Jadis Diapason Luxe Integrated Amplifier

hfncommendedThe artisan of high-end tube audio, Jadis, has imbued more than a little Gallic flair into this 'entry level' integrated. Serve with sensitive speakers for a taste of magic...

Until the mid-1990s, valve amplifiers were typically persona non grata. The '80s had been all about solid-state – from tweaky low-powered integrateds to mega powerful monster power amps – and tubes didn't so much as get a look in. By the turn of the millennium however, the pendulum had swung back and tube amps were reinvented as exclusive objects of luxury and desire, famed for their sweet and satisfying sound. How times change!

A raft of new companies surfaced to satisfy the demand, many Far East-based with ersatz classic styling and branding. Jadis is most decidedly not one of these, however. This French marque has been around since the '80s, resolutely focused on high-end pure Class A tube amps such as its iconic JA80. So the £3598 Diapason Luxe you see here was never designed to 'cash in' on the valve revival. Rather, it's an attempt to give a taste of this respected European brand's famously sweet sound, but at a more affordable price.

Something Special
I could not help but be impressed by how well this little integrated is presented, considering its price. This latest Luxe version has a 24-carat gold-plated front fascia plate and non-magnetic stainless steel frame. It's very well screwed together, with none of the usual sharp edges, poor pressed steel folding or ill-fitting switchgear that plague some similarly priced rivals. The gold trim adds visual décor, and the controls feel nice and work well, even if the power toggle switch is like something you'd find inside an old Renault 4.


Six single-ended line ins on RCAs are joined by an optional 48kHz/16-bit USB-A (smartphone, etc) connection. Speaker taps for 8ohm and 4ohm nominal loads are offered on 4mm cable binding posts. Note cage in place over tubes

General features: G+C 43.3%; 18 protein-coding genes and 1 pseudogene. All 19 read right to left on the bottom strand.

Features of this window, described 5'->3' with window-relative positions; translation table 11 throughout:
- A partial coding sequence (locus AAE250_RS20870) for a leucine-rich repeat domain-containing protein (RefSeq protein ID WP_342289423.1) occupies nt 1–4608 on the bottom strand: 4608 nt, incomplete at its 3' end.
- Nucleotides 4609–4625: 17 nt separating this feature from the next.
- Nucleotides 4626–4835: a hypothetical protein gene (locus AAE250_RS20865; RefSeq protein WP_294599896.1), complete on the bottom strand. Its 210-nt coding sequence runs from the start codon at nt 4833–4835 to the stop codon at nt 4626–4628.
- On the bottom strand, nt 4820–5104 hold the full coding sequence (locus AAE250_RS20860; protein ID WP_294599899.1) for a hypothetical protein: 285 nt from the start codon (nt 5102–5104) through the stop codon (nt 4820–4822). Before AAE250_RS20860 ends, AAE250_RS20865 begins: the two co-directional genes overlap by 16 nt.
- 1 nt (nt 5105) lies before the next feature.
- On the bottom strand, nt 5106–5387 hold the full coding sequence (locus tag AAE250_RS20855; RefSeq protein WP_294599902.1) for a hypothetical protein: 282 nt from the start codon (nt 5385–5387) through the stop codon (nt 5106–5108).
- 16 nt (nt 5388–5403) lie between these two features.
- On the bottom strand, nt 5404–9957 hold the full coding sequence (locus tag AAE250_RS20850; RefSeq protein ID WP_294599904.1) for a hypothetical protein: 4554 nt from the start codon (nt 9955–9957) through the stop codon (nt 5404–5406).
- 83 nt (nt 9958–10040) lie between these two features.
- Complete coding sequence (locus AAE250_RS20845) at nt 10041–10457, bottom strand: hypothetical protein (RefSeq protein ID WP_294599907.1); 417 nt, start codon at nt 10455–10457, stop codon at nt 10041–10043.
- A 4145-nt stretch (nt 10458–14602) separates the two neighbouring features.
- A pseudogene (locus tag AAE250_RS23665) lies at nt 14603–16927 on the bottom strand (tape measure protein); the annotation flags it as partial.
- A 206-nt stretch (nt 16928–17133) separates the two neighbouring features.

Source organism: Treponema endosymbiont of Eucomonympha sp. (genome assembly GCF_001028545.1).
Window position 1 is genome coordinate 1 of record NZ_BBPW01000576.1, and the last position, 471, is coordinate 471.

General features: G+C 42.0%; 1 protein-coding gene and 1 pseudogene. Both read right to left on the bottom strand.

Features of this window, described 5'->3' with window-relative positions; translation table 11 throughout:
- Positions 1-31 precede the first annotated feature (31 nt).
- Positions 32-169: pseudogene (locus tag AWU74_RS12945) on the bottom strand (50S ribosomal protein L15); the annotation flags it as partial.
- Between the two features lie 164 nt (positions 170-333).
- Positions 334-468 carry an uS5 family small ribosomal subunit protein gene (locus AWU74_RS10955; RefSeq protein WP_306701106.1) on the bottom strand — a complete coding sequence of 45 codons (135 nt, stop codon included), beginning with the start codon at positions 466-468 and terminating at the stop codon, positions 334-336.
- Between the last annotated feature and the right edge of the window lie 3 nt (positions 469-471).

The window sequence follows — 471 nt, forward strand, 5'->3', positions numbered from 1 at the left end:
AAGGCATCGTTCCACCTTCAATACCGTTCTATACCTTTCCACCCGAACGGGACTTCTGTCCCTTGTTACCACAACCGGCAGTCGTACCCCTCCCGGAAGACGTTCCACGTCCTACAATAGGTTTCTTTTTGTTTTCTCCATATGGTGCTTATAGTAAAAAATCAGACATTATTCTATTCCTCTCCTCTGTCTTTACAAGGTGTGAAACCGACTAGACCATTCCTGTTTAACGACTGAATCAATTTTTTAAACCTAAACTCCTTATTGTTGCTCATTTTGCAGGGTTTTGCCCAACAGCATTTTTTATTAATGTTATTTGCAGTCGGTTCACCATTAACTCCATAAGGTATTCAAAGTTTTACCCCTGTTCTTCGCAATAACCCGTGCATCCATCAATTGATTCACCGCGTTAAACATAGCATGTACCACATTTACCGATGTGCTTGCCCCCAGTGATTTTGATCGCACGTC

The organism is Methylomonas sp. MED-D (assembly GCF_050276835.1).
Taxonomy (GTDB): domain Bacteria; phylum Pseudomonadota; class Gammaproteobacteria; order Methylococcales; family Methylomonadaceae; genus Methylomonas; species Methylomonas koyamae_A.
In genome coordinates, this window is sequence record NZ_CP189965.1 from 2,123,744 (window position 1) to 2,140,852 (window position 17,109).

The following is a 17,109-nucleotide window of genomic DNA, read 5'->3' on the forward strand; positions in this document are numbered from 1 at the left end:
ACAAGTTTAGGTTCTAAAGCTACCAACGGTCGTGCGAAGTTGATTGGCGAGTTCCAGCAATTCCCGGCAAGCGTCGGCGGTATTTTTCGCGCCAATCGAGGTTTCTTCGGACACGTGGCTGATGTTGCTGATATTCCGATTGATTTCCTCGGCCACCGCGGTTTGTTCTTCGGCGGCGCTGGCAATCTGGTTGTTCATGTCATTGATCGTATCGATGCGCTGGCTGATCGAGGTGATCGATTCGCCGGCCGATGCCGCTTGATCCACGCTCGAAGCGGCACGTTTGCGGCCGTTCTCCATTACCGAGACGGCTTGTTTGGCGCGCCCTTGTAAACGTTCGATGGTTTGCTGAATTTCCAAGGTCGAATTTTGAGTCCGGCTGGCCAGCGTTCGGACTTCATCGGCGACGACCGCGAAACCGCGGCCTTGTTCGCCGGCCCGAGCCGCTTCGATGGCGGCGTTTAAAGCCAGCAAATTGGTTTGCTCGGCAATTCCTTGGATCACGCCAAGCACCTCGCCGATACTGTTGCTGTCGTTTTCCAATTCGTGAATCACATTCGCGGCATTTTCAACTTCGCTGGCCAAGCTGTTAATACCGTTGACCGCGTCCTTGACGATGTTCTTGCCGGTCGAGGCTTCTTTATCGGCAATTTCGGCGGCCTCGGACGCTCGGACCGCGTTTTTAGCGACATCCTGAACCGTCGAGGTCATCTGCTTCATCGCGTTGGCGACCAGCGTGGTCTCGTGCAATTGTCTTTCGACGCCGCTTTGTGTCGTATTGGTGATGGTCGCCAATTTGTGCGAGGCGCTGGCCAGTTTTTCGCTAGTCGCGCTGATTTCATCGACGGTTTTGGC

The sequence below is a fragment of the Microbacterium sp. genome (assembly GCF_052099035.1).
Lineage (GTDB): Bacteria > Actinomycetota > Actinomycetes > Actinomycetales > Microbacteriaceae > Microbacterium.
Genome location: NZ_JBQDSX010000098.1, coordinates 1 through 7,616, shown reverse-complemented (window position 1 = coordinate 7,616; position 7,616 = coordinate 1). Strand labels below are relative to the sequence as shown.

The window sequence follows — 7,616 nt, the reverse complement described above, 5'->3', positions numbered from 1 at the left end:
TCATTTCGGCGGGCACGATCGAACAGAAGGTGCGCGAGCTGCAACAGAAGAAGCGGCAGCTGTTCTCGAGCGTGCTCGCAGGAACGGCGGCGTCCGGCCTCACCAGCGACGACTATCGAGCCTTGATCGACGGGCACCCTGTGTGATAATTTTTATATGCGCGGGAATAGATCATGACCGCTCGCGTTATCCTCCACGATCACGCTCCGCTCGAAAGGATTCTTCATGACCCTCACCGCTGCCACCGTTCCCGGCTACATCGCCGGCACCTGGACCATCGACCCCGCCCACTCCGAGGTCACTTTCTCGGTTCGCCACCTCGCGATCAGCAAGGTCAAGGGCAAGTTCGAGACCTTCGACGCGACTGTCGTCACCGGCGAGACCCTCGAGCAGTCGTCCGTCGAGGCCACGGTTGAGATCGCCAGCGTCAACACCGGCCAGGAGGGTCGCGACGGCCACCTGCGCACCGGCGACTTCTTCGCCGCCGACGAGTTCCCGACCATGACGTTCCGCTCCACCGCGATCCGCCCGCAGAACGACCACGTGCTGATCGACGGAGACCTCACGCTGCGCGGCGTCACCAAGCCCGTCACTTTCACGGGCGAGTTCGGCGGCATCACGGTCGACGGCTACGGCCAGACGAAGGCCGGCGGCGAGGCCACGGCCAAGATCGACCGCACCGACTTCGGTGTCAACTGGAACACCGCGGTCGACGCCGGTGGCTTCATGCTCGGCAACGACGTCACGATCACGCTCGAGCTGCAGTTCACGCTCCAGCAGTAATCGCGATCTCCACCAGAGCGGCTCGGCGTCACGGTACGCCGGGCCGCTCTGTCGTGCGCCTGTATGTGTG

On top, beneath the fitted mesh cover, are seven 'specially selected' valves. There is one Electro Harmonix ECC82 and two Tung-Sol ECC83s for the input stage, plus four Tung-Sol 6L6s (two per channel) in push-pull configuration for the output stage. The latter are mounted on vibration-damping ceramic supports. Behind these are the three transformers, said to be simplified versions of high-end Jadis trannies. They still sport resin to damp down vibrations, however.

Round the back are six line-level RCA analogue inputs. Our sample had the optional USB-A digital input (not the usual USB-B for computer connection), which replaces the sixth RCA line in; if you don't specify this, the amp is £100 cheaper. This is said to be for smartphones, but I couldn't get our example to work with my Apple iPhone or Android-powered Sony. Meanwhile, power output is a modest 15W and Jadis uses what it calls 'semi automatic' tube biasing, which is in effect manual.


Going Green
For this purpose, two strips of LEDs are fitted; the manual instructing the owner to twiddle the two small potentiometers set into the top plate, normally hidden under small black caps. They need to be turned until all green LEDs are illuminated, but no amber or red ones. It's a simple process but might put off newcomers to valve amplifiers all the same. These LEDs can be switched off by clicking a small switch under a plastic cover just in front of the ECC82.

As with most low-powered tube amps, loudspeaker matching is key. I tried a wide range of speakers from classic Wharfedale E70s (with a claimed sensitivity of 94dB) to the latest German Physiks HRS-130 (87dB) via the 8 and 4ohm taps, respectively. I settled on my pair of Cambridge Audio Aero 6s (90dB/8ohm) which yielded a combination of high quality sound at decent listening levels. Frankly, a home demo of this amp with your choice of speakers will be vital.

sqnote Sugar Baby
At this price, it's nigh on impossible to find a valve amplifier that does everything well – so it forces manufacturers to make choices. With the Diapason Luxe, Jadis has opted to focus on the natural charm of music, rather than its raw power and scale. This is not a forensic-sounding design that ekes out every last detail from the recording, and nor can it impact its visceral power. Instead, the emphasis is on the subtle nuances of a piece of music, the gentle rhythmic inflections and the chemistry of the finished product.

Villedubert, France
Supplied by: Absolute Sounds Ltd
0208 971 3909